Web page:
We don't do stars...
We don't do thumbs...
We read children's books and grade them in 10 categories:
literary quality
plot
voice
originality
descriptive ability
humor (if attempted)
illustrations (if present)
believability of characters
believability of situations
overall reading enjoyment

There is no grading curve. There are no points for classroom participation. There is no extra credit.
If you disagree, come speak to us after class.

The Grading System

A+.....this means (guess what) we think it's great. So great it surprised even us.
A.....this means it's pretty darn good. A book we'd recommend to just about everyone we know.
B.....better than most. Not exactly Shakespeare for kids, though, if you get our drift.
C.....mediocre. Like the color beige, it didn't stand out.
D.....we didn't like it. There were more bad aspects than good ones.
F.....it reeked of badness. We read it over and over when we are in dire need of hysterical laughter.
F-.....We're pretty sure Dante had a circle of hell for the people who wrote these...and a lower circle for those who published them.

Sunday, March 21, 2010

Reporter's Review: The Night Fairy, by Laura Amy Schlitz, illustrated by Angela Barrett


Candlewick, March 2010
Overall Grade: A+

When a sleepy bat mistakes her for a moth and takes a bite, Flory the night fairy is left wingless--and with one fear: bats. She decides to become a day fairy to avoid the creatures, but the day is not without its own dangers: squirrels, spiders, praying mantises...but Flory, always stubborn and resourceful, learns to survive and makes a home.
The Night Fairy is an ideal read-aloud for any children old enough to handle a few scary moments--the language is lyrical and descriptive, making it a pleasure for the adult reading as well as the child being read to. From the first lovely description on page one, "eyes that sparkled like blackberries under dew," to its humorous and endearing ending, this book is definitely one that fits into that "small gem" category along with its main character. I loved the wonderful world-building of fairy life--the petal dresses, the thorn dagger--I loved the humor and the cast of supporting characters, especially Skuggle, the most squirrel-like squirrel you will ever come across, I loved the adventure, I loved Angela Barrett's beautiful illustrations. The omniscient narrative voice was slightly off-putting; it came across as very obviously human and adult. I would prefer a firmer handle on the fairy perspective, but I will allow that this familiar narrator may make the story readily accessible and familiar to young readers.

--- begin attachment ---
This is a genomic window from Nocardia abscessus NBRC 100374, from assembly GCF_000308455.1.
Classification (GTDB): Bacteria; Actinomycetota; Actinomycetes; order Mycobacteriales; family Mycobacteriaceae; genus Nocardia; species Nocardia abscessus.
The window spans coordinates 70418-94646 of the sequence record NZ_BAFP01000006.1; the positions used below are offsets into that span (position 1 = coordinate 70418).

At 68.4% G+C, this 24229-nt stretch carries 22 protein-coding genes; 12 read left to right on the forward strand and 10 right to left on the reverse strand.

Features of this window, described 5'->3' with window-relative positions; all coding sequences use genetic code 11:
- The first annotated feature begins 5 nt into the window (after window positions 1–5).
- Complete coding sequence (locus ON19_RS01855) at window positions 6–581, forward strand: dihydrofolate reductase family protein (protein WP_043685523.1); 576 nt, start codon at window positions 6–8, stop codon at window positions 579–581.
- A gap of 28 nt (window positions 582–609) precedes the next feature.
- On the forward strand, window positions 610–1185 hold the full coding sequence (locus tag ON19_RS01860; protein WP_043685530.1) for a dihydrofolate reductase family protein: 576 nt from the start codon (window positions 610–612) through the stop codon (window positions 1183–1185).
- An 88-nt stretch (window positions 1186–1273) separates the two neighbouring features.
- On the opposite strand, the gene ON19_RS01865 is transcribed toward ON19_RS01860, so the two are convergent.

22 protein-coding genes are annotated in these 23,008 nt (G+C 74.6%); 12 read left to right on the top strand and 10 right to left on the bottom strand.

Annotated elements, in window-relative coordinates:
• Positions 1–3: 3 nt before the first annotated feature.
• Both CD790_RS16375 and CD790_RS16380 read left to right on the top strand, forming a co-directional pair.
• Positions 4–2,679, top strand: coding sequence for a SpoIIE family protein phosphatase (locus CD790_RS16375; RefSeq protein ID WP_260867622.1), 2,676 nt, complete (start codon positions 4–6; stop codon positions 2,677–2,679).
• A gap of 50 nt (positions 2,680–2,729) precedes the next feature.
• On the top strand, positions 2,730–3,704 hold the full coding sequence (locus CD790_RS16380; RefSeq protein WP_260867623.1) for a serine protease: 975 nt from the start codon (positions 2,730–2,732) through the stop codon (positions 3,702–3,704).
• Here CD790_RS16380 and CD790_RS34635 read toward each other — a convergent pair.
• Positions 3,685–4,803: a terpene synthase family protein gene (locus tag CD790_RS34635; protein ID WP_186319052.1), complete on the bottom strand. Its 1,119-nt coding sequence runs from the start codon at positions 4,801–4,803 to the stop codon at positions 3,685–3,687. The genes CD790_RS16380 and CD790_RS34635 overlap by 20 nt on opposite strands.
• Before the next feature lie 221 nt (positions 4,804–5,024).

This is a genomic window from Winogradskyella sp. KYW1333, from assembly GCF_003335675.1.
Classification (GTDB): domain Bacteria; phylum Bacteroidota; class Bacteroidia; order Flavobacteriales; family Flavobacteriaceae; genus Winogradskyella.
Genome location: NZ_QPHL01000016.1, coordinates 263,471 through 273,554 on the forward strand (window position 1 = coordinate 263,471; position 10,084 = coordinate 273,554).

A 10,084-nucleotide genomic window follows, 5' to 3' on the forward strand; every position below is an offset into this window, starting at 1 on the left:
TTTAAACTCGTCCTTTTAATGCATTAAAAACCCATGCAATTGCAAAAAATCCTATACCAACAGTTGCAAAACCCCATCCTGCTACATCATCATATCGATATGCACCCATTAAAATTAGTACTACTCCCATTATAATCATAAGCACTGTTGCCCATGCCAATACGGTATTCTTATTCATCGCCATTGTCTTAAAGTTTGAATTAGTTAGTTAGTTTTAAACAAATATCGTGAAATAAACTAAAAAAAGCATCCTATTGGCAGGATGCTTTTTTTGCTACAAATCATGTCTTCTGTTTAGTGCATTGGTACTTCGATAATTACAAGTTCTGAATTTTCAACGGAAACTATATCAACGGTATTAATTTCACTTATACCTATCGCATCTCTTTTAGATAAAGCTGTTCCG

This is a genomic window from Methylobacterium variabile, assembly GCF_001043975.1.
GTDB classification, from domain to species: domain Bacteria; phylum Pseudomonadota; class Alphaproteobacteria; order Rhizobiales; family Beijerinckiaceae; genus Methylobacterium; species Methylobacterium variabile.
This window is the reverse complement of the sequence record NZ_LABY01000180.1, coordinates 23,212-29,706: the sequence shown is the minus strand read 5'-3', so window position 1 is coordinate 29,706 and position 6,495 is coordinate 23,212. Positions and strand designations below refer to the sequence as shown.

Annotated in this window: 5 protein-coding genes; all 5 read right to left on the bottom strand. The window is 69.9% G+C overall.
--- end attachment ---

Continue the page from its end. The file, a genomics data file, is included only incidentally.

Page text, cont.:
Literary Quality: A+
Plot: A-
Voice: A-
Originality: A-
Descriptive Ability: A+
Humor: A
Illustrations: A+
Believability of Characters: A+
Believability of Situations: A+
Overall Reading Enjoyment: A

Possibly objectionable topics*: some moments may be scary for very young, sensitive readers

1 comment:

Terresa said...

Love this blog! As a Children's librarian & writer, you know I'll be back!!